When playing a league version of History Mystery players having more than a predetermined number of cards that are permitted in the game must sort their cards and select only the predetermined number for use in the game. Players are permitted to select their cards in whatever manner they believe may provide them with any advantages they believe can be obtained using the selection process. However, the players can agree that predetermined numbers of cards in selected categories are required. For example, they may agree that all players must use at least a predetermined number of cards of certain colors. Play of the league version of History Mystery can then proceed as previously described with the players reading from their own selected cards as their turns to read periodically arise.
In any of the embodiments of History Mystery described herein the player whose turn it is to guess the identity of the historical figure on a card may be permitted to challenge the reader and determine whether the reader knows the identity of his or her own card. Alternately, the guessing player can raise the challenge by requiring the reading player to guess the identity of a historical figure of a card 10 from the deck or from a card 10 held by the guessing player.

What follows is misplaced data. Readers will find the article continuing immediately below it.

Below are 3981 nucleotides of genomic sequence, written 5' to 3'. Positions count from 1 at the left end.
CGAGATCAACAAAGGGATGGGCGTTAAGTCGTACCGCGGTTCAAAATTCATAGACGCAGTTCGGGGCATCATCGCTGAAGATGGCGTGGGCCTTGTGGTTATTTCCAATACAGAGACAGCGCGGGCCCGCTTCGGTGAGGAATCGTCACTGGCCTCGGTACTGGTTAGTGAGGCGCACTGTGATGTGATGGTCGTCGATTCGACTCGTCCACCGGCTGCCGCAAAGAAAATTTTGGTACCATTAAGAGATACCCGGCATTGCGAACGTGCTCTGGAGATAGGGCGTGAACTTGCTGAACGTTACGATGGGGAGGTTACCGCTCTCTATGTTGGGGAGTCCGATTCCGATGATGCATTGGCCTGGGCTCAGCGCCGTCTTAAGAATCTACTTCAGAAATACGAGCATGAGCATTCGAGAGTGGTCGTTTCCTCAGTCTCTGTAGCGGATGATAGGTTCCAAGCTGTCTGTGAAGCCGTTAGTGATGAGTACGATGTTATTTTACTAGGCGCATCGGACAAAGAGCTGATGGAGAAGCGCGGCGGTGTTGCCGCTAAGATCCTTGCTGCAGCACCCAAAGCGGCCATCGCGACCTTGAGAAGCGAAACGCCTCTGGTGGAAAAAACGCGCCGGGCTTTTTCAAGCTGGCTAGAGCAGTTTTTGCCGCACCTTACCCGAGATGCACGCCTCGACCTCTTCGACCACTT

Another game that can be played using collectible elements 10 as game elements is a game that can be referred to as History Challenge. In History Challenge the players simultaneously reveal the information on the back of their cards. The players then compete to see who can guess the identity of the historical character first. In one variation of the game which the players can elect to play the players can look at the reverse side of their own cards in order to determine the historical character disposed upon it. In the other variation of the game the players are not permitted to look at the reverse of their own cards. If the players are playing the variation wherein they do not know their own card the looser can challenge the winner on the winner's card.
A further game that can be played using indicia bearing cards 10 is Historeeno. In Historeeno the players first look at their own cards. The dealer then turns over the top card on a pile of remaining cards. A player must then match the color of the card turned over by the dealer from his or her own cards. Various strategies can be followed by the player who must match the color. In a preferred method the indicia of occurrence is also used for matching, thus cards of lesser occurrence may be sought after as matches.
Timeline and Lifeline are two further games that can be played using indicia bearing cards 10. In these games a predetermined number of cards are put into either (1) chronological order according to the birth date or the date of death of the historical character disposed upon the card, or (2) descending/ascending order according to how long the character lived. The winner in one of these games is the player who can put his or her cards into the selected order first. The cards which are more scarce normally hold more value as their degree of difficulty is greater for the opponent.